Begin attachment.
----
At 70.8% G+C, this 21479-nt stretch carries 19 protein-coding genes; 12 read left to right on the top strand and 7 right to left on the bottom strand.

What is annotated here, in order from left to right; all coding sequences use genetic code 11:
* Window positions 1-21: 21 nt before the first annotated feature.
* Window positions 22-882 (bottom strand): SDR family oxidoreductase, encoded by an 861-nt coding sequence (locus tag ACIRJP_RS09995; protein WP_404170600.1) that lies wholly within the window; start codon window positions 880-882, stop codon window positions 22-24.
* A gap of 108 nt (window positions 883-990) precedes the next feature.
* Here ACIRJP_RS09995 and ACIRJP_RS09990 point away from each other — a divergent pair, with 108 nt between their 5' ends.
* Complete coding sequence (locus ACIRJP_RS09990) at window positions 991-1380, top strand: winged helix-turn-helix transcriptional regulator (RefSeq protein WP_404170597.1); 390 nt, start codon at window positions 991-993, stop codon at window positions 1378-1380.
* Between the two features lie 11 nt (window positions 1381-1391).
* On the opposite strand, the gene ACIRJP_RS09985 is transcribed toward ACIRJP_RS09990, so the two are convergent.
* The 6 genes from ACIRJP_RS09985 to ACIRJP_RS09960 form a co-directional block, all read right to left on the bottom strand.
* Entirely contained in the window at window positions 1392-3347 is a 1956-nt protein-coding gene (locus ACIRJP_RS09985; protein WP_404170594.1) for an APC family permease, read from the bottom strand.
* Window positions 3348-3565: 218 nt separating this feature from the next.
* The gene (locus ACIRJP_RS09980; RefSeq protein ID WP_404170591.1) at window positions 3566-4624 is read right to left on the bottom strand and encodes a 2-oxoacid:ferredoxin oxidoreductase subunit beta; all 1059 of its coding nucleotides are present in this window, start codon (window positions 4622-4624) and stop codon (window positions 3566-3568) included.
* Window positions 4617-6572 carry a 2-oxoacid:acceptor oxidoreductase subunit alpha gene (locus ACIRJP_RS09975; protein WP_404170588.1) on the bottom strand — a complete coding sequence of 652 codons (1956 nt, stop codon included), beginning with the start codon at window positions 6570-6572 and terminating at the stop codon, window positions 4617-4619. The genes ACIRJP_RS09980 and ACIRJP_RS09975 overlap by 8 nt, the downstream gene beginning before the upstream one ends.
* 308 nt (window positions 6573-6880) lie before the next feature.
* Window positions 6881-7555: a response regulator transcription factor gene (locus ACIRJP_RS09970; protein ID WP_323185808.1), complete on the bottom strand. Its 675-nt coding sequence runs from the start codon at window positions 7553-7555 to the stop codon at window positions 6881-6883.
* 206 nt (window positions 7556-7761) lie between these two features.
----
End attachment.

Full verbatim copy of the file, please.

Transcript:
At 70.8% G+C, this 21479-nt stretch carries 19 protein-coding genes; 12 read left to right on the top strand and 7 right to left on the bottom strand.

What is annotated here, in order from left to right; all coding sequences use genetic code 11:
* Window positions 1-21: 21 nt before the first annotated feature.
* Window positions 22-882 (bottom strand): SDR family oxidoreductase, encoded by an 861-nt coding sequence (locus tag ACIRJP_RS09995; protein WP_404170600.1) that lies wholly within the window; start codon window positions 880-882, stop codon window positions 22-24.
* A gap of 108 nt (window positions 883-990) precedes the next feature.
* Here ACIRJP_RS09995 and ACIRJP_RS09990 point away from each other — a divergent pair, with 108 nt between their 5' ends.
* Complete coding sequence (locus ACIRJP_RS09990) at window positions 991-1380, top strand: winged helix-turn-helix transcriptional regulator (RefSeq protein WP_404170597.1); 390 nt, start codon at window positions 991-993, stop codon at window positions 1378-1380.
* Between the two features lie 11 nt (window positions 1381-1391).
* On the opposite strand, the gene ACIRJP_RS09985 is transcribed toward ACIRJP_RS09990, so the two are convergent.
* The 6 genes from ACIRJP_RS09985 to ACIRJP_RS09960 form a co-directional block, all read right to left on the bottom strand.
* Entirely contained in the window at window positions 1392-3347 is a 1956-nt protein-coding gene (locus ACIRJP_RS09985; protein WP_404170594.1) for an APC family permease, read from the bottom strand.
* Window positions 3348-3565: 218 nt separating this feature from the next.
* The gene (locus ACIRJP_RS09980; RefSeq protein ID WP_404170591.1) at window positions 3566-4624 is read right to left on the bottom strand and encodes a 2-oxoacid:ferredoxin oxidoreductase subunit beta; all 1059 of its coding nucleotides are present in this window, start codon (window positions 4622-4624) and stop codon (window positions 3566-3568) included.
* Window positions 4617-6572 carry a 2-oxoacid:acceptor oxidoreductase subunit alpha gene (locus ACIRJP_RS09975; protein WP_404170588.1) on the bottom strand — a complete coding sequence of 652 codons (1956 nt, stop codon included), beginning with the start codon at window positions 6570-6572 and terminating at the stop codon, window positions 4617-4619. The genes ACIRJP_RS09980 and ACIRJP_RS09975 overlap by 8 nt, the downstream gene beginning before the upstream one ends.
* 308 nt (window positions 6573-6880) lie before the next feature.
* Window positions 6881-7555: a response regulator transcription factor gene (locus ACIRJP_RS09970; protein ID WP_323185808.1), complete on the bottom strand. Its 675-nt coding sequence runs from the start codon at window positions 7553-7555 to the stop codon at window positions 6881-6883.
* 206 nt (window positions 7556-7761) lie between these two features.